8. On 8 January 2020, Kevin Stewart MSP, Minister for Local Government, Housing and Planning, announced plans to regulate the short-term let sector in the Scottish Parliament:

First, I intend to establish a licensing scheme for short-term lets using powers under the Civic Government (Scotland) Act 1982. Secondly, I am prioritising work to give local authorities the power to introduce short-term let control areas under powers in the Planning (Scotland) Act 2019. Finally, we will review the tax treatment of short-term lets to ensure that they make an appropriate contribution to the communities that they operate in.

9. Work to implement the regulations was paused in March 2020 because of the coronavirus (COVID-19) pandemic but resumed in July 2020. A second consultation on detailed proposals was undertaken from 14 September to 16 October 2020. We had originally planned for a longer period of engagement on our proposals in autumn 2020 but the timetable had to be compressed in order to ensure that the secondary legislation could still be laid at the Scottish Parliament in session 5. The report on the 2020 consultation was published in December 2020.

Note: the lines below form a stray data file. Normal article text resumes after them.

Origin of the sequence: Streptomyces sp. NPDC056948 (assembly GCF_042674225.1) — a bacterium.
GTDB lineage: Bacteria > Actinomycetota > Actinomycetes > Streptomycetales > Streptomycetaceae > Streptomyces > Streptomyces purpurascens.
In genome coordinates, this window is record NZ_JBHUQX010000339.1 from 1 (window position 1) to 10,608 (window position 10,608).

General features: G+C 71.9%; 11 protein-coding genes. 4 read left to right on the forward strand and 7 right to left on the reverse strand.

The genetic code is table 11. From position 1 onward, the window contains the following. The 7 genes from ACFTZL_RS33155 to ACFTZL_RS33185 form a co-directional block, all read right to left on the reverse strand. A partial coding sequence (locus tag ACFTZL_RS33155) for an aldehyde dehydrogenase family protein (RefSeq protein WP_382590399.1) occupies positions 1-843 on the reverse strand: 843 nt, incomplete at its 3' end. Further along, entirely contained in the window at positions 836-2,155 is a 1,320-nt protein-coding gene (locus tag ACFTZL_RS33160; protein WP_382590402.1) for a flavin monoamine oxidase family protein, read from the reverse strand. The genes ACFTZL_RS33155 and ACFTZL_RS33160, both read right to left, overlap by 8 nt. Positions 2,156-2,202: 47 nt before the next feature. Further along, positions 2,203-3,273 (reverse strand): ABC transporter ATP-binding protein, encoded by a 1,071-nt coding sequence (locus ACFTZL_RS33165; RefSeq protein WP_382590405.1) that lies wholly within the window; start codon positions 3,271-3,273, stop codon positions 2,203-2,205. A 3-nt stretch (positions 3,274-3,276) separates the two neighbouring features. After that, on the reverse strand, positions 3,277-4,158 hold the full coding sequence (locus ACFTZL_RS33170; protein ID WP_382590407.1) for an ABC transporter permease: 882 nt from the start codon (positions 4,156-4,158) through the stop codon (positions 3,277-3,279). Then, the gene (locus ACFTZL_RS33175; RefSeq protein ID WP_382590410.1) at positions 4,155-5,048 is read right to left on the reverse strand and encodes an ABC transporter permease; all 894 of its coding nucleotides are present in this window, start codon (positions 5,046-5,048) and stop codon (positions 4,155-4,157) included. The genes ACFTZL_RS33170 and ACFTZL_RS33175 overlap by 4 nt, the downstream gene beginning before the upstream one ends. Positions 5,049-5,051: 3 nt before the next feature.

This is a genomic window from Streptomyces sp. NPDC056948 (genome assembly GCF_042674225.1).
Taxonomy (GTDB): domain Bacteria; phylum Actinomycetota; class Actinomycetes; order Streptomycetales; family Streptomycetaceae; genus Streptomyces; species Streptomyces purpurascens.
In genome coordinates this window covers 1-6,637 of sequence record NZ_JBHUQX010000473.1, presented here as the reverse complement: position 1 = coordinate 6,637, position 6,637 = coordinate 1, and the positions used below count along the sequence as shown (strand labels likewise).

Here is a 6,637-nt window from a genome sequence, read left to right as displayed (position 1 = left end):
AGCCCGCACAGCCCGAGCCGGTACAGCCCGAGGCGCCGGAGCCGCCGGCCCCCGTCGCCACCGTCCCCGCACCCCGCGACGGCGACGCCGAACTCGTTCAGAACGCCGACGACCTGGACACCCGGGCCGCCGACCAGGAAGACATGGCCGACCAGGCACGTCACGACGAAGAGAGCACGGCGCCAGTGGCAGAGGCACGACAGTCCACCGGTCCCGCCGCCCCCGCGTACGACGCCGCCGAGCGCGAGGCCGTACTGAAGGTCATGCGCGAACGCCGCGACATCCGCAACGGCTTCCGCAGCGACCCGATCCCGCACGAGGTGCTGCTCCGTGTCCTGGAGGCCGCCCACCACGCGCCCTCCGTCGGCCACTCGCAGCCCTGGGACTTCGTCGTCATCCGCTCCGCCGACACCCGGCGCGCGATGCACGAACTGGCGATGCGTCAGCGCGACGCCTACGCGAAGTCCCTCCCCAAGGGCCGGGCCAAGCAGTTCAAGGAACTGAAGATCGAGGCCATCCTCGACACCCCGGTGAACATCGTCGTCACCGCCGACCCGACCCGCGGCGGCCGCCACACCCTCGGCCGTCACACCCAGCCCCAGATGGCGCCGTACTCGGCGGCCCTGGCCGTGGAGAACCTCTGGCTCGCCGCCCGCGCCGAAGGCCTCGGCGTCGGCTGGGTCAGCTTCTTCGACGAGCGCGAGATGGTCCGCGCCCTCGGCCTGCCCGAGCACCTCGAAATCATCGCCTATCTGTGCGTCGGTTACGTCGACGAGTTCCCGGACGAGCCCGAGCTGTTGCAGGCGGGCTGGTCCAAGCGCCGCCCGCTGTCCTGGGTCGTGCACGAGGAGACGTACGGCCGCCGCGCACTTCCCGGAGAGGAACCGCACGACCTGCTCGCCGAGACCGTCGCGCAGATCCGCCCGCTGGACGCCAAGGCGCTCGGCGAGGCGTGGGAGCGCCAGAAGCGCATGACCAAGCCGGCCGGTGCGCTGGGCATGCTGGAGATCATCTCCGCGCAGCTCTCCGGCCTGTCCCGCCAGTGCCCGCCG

10. The Control Area Regulations were approved by the Scottish Parliament in February 2021, and came into force on 1 April 2021. The 2020 Licensing Order was approved by the Local Government and Communities Committee, and subsequently withdrawn ahead of a vote in the Scottish Parliament due to concerns raised by members and stakeholders.

11. In order to address those concerns, and develop guidance on the licensing scheme and planning control areas, the Scottish Government established a stakeholder working group in February 2021. Further information on the working group can be found in section C4.